The number one question on all cloth diapering parents' minds is this one: Which diaper is the most absorbent? Because let's face it, that's what it really boils down to in the end. Your baby can have the cutest fluffy bum in the prettiest prints or colours, but if the diaper can only absorb a few drops you're bound to get frustrated.
A few notes
Firstly, cloth diapers cannot be expected to hold as much liquid as a disposable. It's just not going to happen.
Secondly, all cloth diapers are not created equally. Some are able to hold more liquid than others. Bulk does not necessarily equate to more absorbency and vice versa.
Thirdly, synthetic fibres seem more prone to compression leaks vs natural fibres.
What are compression leaks?
Simply put, they are leaks that occur because of a baby's weight pressing against the cloth diaper and effectively squeezing out the previously absorbed liquid. When baby is sitting or lying down for extended periods of time (eg in the car or while sleeping), compression leaks can easily occur.
I tested a bunch of inserts, prefolds and flats. My methods were as follows:
1. Weigh each insert when dry. Measurements were done in grams as I could easily convert it to ml (1g of water = 1ml of water). I made use of a kitchen scale for these measurements. All inserts have been properly prepped before the test, to ensure fair results.
2. Soak each insert in a 1 litre jug of water for one minute.
3. Remove insert and hold above the jug of water until all excess moisture has dripped down.
4. Weigh wet insert.
|Simulating compression by lightly squeezing the wet insert|
5. Lightly squeeze the wet insert to try to emulate normal compression when baby is wearing the diaper. Note I only squeezed each insert lightly, I did not try to wring out every last bit of liquid. Due to the subjective nature of this step, the results after compression aren't 100% accurate, but I believe they are in any case a good indication.
6. Weigh the wet insert again and note the weight after compression.
7. Total ml absorbed was calculated by subtracting the dry weight from the wet weight and converting to ml (1:1 conversion).
8. ml Absorbed after compression was calculated by subtracting the dry weight from the compressed weight and converting to ml (1:1 conversion)
9. Compression loss was calculated by subtracting the ml Absorbed after compression from the Total ml absorbed and dividing the result by the Total ml absorbed.
|Natural fibres absorbency test results|
The hands down winner in this category was a large receiving blanket, which absorbed a whopping 375ml after accounting for compression. While that is impressive, do remember that it has quite a large surface area, so you would expect it to absorb quite a lot of liquid. Nevertheless, this illustrates why a receiving blanket is such an awesome overnight solution.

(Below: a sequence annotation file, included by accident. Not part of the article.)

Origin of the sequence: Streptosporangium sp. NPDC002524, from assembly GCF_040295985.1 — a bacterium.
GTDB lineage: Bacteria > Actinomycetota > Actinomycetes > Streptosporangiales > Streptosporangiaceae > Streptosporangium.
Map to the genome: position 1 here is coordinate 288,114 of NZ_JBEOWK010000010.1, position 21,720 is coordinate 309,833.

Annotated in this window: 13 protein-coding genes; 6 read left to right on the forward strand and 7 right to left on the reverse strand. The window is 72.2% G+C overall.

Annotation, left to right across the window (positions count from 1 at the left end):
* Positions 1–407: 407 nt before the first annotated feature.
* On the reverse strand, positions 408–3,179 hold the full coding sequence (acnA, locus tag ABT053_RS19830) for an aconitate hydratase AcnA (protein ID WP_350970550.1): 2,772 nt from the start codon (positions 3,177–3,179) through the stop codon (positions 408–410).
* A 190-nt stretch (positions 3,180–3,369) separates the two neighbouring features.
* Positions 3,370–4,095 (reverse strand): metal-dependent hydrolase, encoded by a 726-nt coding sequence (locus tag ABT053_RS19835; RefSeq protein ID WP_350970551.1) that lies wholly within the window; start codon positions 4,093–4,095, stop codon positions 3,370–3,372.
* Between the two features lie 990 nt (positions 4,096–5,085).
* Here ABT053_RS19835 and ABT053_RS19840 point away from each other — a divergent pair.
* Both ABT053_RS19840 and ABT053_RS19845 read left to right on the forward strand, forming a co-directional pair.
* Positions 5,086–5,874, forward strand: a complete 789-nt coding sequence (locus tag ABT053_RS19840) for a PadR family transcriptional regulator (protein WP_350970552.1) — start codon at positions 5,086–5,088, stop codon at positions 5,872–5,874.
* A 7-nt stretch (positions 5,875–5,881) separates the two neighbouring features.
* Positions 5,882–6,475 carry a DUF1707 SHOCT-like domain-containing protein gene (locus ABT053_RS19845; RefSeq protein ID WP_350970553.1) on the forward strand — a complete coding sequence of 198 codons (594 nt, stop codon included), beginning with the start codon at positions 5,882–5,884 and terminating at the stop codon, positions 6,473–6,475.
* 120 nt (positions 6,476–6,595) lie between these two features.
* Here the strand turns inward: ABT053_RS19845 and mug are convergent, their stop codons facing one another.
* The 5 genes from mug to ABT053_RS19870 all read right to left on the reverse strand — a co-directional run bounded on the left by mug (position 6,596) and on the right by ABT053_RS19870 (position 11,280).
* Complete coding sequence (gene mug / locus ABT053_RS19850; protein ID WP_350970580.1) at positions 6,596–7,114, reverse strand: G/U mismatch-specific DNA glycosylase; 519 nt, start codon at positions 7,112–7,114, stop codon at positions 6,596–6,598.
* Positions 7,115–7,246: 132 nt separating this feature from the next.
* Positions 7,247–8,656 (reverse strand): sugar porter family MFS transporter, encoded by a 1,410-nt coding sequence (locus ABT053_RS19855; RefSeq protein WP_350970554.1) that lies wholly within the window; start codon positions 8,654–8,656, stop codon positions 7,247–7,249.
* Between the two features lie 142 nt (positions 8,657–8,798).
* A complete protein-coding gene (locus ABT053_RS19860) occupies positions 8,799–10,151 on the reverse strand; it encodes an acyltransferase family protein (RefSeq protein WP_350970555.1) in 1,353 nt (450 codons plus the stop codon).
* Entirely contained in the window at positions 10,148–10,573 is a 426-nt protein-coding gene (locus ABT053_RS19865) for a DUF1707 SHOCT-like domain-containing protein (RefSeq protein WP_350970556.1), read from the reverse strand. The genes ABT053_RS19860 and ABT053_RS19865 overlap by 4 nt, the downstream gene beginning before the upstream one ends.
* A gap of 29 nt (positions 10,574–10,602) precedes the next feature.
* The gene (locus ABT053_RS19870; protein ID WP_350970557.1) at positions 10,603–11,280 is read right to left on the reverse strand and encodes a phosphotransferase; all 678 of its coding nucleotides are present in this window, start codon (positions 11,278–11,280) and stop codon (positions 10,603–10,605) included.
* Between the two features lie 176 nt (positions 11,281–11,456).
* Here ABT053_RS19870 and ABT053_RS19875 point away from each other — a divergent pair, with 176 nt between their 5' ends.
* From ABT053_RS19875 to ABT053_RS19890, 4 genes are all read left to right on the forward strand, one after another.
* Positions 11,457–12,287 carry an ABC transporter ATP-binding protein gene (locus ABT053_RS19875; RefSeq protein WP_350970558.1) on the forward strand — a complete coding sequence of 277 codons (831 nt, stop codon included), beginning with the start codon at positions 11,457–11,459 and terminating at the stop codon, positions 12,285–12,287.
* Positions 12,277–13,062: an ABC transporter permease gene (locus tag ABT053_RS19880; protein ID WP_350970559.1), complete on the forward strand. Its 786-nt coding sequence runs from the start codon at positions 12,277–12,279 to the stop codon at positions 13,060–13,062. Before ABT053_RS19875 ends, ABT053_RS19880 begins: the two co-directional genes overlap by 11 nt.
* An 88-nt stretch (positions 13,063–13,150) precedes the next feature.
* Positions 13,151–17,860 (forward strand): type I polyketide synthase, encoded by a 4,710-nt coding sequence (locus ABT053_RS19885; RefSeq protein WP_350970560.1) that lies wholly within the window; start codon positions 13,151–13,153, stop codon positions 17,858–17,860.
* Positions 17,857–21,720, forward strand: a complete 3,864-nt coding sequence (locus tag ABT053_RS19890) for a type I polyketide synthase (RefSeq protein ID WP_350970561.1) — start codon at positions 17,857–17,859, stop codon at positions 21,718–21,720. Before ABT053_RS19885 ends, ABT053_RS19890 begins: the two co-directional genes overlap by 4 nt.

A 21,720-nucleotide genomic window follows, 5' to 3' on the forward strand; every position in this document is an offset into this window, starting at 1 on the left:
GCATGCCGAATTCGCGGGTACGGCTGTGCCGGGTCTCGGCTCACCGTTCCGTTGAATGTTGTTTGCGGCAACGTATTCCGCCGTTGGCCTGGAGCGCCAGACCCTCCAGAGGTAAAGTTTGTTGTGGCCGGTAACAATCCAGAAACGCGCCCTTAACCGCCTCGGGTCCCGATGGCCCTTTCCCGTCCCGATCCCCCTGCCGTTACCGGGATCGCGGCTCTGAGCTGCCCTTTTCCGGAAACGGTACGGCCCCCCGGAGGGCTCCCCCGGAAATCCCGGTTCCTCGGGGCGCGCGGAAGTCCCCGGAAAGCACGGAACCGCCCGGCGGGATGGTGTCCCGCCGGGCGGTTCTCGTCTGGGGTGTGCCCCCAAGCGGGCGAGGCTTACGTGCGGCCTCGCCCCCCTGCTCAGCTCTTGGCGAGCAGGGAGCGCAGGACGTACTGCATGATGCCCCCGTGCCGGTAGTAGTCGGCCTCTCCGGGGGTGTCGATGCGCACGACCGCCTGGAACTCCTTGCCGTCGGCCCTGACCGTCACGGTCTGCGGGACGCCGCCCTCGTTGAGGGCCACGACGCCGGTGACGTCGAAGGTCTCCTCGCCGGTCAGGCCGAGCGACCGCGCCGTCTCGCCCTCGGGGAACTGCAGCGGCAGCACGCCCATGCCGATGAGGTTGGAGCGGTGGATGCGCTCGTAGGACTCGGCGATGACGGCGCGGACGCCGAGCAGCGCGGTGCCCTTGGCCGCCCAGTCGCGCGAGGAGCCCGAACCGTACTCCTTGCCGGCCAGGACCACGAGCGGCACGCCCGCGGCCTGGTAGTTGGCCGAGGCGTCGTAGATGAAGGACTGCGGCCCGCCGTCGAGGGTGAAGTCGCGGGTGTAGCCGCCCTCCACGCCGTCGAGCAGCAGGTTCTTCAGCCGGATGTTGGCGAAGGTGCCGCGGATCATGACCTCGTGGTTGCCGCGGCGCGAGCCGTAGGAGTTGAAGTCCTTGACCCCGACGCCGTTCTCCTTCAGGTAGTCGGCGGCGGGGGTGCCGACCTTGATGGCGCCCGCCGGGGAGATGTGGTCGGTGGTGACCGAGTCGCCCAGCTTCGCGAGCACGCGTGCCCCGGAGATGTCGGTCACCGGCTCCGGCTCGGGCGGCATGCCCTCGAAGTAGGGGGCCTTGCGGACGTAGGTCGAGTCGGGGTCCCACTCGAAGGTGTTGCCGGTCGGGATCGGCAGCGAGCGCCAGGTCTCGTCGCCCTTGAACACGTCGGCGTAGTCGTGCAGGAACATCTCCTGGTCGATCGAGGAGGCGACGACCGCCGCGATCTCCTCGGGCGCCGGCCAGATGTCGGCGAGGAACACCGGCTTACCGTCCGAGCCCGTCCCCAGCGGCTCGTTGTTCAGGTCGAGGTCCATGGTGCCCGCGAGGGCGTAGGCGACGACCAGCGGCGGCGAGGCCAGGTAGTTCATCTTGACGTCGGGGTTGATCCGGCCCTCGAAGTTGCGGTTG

Coming in second place is the Mother Nature AIO insert which was able to absorb 195ml after compression.
And in third place we have the Imagine Smart-Fit cotton prefold (size small) which absorbed 165ml after compression.
Honourable mention goes to the Alva bamboo insert and the Cherub Tree hemp insert, both of which absorbed quite a fair amount of liquid despite being super trim. In my opinion this makes them great options for daytime where you want maximum absorbency with minimum bulk.
|Synthetic fibres absorbency test results|
The winner in this category was the Best Bottoms Stay Dry Night insert (size medium) which was able to absorb 225ml after accounting for compression.
Coming in second place is the Snappy Nappy Night insert (size medium)which was able to absorb 215ml after compression.
And in third place we have the Bumgenius one-size pocket diaper insert, which absorbed 210ml after compression.
HSB stands for Hippie Safari Blog ratings, as this is my self-devised measure of absorbency per thickness of insert. I wanted to do this calculation in an effort to show which inserts are trimmest, yet most absorbent. It's all good and fine having a thick insert that absorbs a lot, but sometimes size matters (hello leggings!) and the HSB rating will help point you in the right direction so your child doesn't end up with a man-size butt on one end, but you also won't have to deal with a trim, yet less effective diaper. Obviously there are inherent limitations to this rating - firstly I don't take the size and shape of the insert into account. It is merely the thickness of the insert (folded if needed to fit into a regular pocket diaper) expressed as a factor of the amount of ml it is able to absorb. So don't see it as an absolute number or rating, but rather as a guideline to help out in specific situations where trimness is a big priority.
So... without further ado, the results (a high rating means more bang for your buck so to speak, ie the most absorbency for the least bulk and vice versa):
|HSB rating results|
In first place, the Alva bamboo insert
In second place, the Best Bottoms hemp day insert
And in third place, the Flip potty training pants insert
HSB winners - synthetic fibres
In first place, the Bumgenius one-size pocket diaper insert.
Coming in second place, the Flip stay-dry insert
And in third place, the Snappy Nappy day insert (size medium)
These results are consistent with what I've noticed via trial and error and subjective observation of how things work and look on A, so I'm pretty happy with it.
Which inserts have you found to be most and least absorbent in your experience? Is the trimness of the insert a factor for you, or is absorbency the most important factor when it comes to choosing an insert?
Disclaimer: I by no means claim that these results are 100% accurate, nor that I have followed any proper scientific methods during these tests. I cannot and do not guarantee that you will achieve the same results. These results are merely intended to be used as a guideline and not as absolute truth. User discretion is advised. ;-)